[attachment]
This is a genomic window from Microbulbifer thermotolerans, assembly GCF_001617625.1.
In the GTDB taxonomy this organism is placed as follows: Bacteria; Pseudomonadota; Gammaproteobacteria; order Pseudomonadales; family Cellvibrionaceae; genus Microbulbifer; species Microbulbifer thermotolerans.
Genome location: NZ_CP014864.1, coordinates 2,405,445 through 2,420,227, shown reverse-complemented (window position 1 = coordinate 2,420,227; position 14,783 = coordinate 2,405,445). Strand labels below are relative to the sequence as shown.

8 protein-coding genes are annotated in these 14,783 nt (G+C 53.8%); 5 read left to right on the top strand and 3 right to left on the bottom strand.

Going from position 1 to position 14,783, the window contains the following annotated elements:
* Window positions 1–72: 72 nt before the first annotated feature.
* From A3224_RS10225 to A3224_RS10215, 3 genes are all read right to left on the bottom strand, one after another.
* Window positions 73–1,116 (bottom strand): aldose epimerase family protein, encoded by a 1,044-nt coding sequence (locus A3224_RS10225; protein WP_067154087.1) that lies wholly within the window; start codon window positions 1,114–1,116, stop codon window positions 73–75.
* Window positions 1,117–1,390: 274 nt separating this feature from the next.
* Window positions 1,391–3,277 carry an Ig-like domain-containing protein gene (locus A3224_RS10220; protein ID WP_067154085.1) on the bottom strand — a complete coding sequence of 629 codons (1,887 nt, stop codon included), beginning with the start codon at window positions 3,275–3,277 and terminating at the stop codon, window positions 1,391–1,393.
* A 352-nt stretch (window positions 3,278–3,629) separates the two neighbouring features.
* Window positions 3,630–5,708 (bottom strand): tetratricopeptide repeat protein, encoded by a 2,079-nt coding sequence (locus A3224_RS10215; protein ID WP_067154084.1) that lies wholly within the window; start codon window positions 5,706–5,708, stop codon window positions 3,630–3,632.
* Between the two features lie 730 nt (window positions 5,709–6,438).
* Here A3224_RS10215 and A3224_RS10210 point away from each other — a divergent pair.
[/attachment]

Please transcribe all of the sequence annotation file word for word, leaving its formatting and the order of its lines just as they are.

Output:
This is a genomic window from Microbulbifer thermotolerans, assembly GCF_001617625.1.
In the GTDB taxonomy this organism is placed as follows: Bacteria; Pseudomonadota; Gammaproteobacteria; order Pseudomonadales; family Cellvibrionaceae; genus Microbulbifer; species Microbulbifer thermotolerans.
Genome location: NZ_CP014864.1, coordinates 2,405,445 through 2,420,227, shown reverse-complemented (window position 1 = coordinate 2,420,227; position 14,783 = coordinate 2,405,445). Strand labels below are relative to the sequence as shown.

8 protein-coding genes are annotated in these 14,783 nt (G+C 53.8%); 5 read left to right on the top strand and 3 right to left on the bottom strand.

Going from position 1 to position 14,783, the window contains the following annotated elements:
* Window positions 1–72: 72 nt before the first annotated feature.
* From A3224_RS10225 to A3224_RS10215, 3 genes are all read right to left on the bottom strand, one after another.
* Window positions 73–1,116 (bottom strand): aldose epimerase family protein, encoded by a 1,044-nt coding sequence (locus A3224_RS10225; protein WP_067154087.1) that lies wholly within the window; start codon window positions 1,114–1,116, stop codon window positions 73–75.
* Window positions 1,117–1,390: 274 nt separating this feature from the next.
* Window positions 1,391–3,277 carry an Ig-like domain-containing protein gene (locus A3224_RS10220; protein ID WP_067154085.1) on the bottom strand — a complete coding sequence of 629 codons (1,887 nt, stop codon included), beginning with the start codon at window positions 3,275–3,277 and terminating at the stop codon, window positions 1,391–1,393.
* A 352-nt stretch (window positions 3,278–3,629) separates the two neighbouring features.
* Window positions 3,630–5,708 (bottom strand): tetratricopeptide repeat protein, encoded by a 2,079-nt coding sequence (locus A3224_RS10215; protein ID WP_067154084.1) that lies wholly within the window; start codon window positions 5,706–5,708, stop codon window positions 3,630–3,632.
* Between the two features lie 730 nt (window positions 5,709–6,438).
* Here A3224_RS10215 and A3224_RS10210 point away from each other — a divergent pair.